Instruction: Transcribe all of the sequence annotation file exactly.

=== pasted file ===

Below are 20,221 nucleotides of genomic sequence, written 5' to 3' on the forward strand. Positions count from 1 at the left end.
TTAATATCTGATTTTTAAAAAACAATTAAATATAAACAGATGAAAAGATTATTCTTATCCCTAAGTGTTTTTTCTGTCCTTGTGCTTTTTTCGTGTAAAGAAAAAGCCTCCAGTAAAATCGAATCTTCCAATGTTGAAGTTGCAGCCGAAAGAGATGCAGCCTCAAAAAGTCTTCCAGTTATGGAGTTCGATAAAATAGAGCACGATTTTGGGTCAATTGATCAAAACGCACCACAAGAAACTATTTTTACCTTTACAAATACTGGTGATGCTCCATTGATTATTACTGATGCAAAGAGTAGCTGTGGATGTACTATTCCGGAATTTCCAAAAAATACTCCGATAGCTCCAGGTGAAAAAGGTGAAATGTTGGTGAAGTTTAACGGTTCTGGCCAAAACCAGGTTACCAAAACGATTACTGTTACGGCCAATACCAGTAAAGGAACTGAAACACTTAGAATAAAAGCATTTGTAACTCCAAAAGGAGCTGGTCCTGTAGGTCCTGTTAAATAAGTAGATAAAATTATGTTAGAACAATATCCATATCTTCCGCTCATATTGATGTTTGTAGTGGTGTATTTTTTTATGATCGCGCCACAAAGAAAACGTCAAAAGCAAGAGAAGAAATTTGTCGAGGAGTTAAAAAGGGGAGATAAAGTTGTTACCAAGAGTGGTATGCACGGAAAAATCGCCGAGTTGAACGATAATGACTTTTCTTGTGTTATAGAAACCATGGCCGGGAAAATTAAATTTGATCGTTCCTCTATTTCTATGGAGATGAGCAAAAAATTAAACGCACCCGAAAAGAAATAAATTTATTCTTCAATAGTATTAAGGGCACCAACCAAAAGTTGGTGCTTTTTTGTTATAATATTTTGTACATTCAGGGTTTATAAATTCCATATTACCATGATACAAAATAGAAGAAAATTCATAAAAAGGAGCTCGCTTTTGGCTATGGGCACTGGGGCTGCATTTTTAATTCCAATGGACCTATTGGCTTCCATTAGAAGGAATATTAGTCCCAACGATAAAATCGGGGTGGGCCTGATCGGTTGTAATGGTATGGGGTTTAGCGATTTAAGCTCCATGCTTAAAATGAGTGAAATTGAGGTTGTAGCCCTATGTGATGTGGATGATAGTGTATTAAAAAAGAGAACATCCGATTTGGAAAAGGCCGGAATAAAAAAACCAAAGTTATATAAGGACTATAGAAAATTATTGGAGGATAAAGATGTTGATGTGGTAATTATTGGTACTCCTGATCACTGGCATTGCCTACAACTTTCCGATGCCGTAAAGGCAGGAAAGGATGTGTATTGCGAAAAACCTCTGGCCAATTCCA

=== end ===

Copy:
Below are 20,221 nucleotides of genomic sequence, written 5' to 3' on the forward strand. Positions count from 1 at the left end.
TTAATATCTGATTTTTAAAAAACAATTAAATATAAACAGATGAAAAGATTATTCTTATCCCTAAGTGTTTTTTCTGTCCTTGTGCTTTTTTCGTGTAAAGAAAAAGCCTCCAGTAAAATCGAATCTTCCAATGTTGAAGTTGCAGCCGAAAGAGATGCAGCCTCAAAAAGTCTTCCAGTTATGGAGTTCGATAAAATAGAGCACGATTTTGGGTCAATTGATCAAAACGCACCACAAGAAACTATTTTTACCTTTACAAATACTGGTGATGCTCCATTGATTATTACTGATGCAAAGAGTAGCTGTGGATGTACTATTCCGGAATTTCCAAAAAATACTCCGATAGCTCCAGGTGAAAAAGGTGAAATGTTGGTGAAGTTTAACGGTTCTGGCCAAAACCAGGTTACCAAAACGATTACTGTTACGGCCAATACCAGTAAAGGAACTGAAACACTTAGAATAAAAGCATTTGTAACTCCAAAAGGAGCTGGTCCTGTAGGTCCTGTTAAATAAGTAGATAAAATTATGTTAGAACAATATCCATATCTTCCGCTCATATTGATGTTTGTAGTGGTGTATTTTTTTATGATCGCGCCACAAAGAAAACGTCAAAAGCAAGAGAAGAAATTTGTCGAGGAGTTAAAAAGGGGAGATAAAGTTGTTACCAAGAGTGGTATGCACGGAAAAATCGCCGAGTTGAACGATAATGACTTTTCTTGTGTTATAGAAACCATGGCCGGGAAAATTAAATTTGATCGTTCCTCTATTTCTATGGAGATGAGCAAAAAATTAAACGCACCCGAAAAGAAATAAATTTATTCTTCAATAGTATTAAGGGCACCAACCAAAAGTTGGTGCTTTTTTGTTATAATATTTTGTACATTCAGGGTTTATAAATTCCATATTACCATGATACAAAATAGAAGAAAATTCATAAAAAGGAGCTCGCTTTTGGCTATGGGCACTGGGGCTGCATTTTTAATTCCAATGGACCTATTGGCTTCCATTAGAAGGAATATTAGTCCCAACGATAAAATCGGGGTGGGCCTGATCGGTTGTAATGGTATGGGGTTTAGCGATTTAAGCTCCATGCTTAAAATGAGTGAAATTGAGGTTGTAGCCCTATGTGATGTGGATGATAGTGTATTAAAAAAGAGAACATCCGATTTGGAAAAGGCCGGAATAAAAAAACCAAAGTTATATAAGGACTATAGAAAATTATTGGAGGATAAAGATGTTGATGTGGTAATTATTGGTACTCCTGATCACTGGCATTGCCTACAACTTTCCGATGCCGTAAAGGCAGGAAAGGATGTGTATTGCGAAAAACCTCTGGCCAATTCCA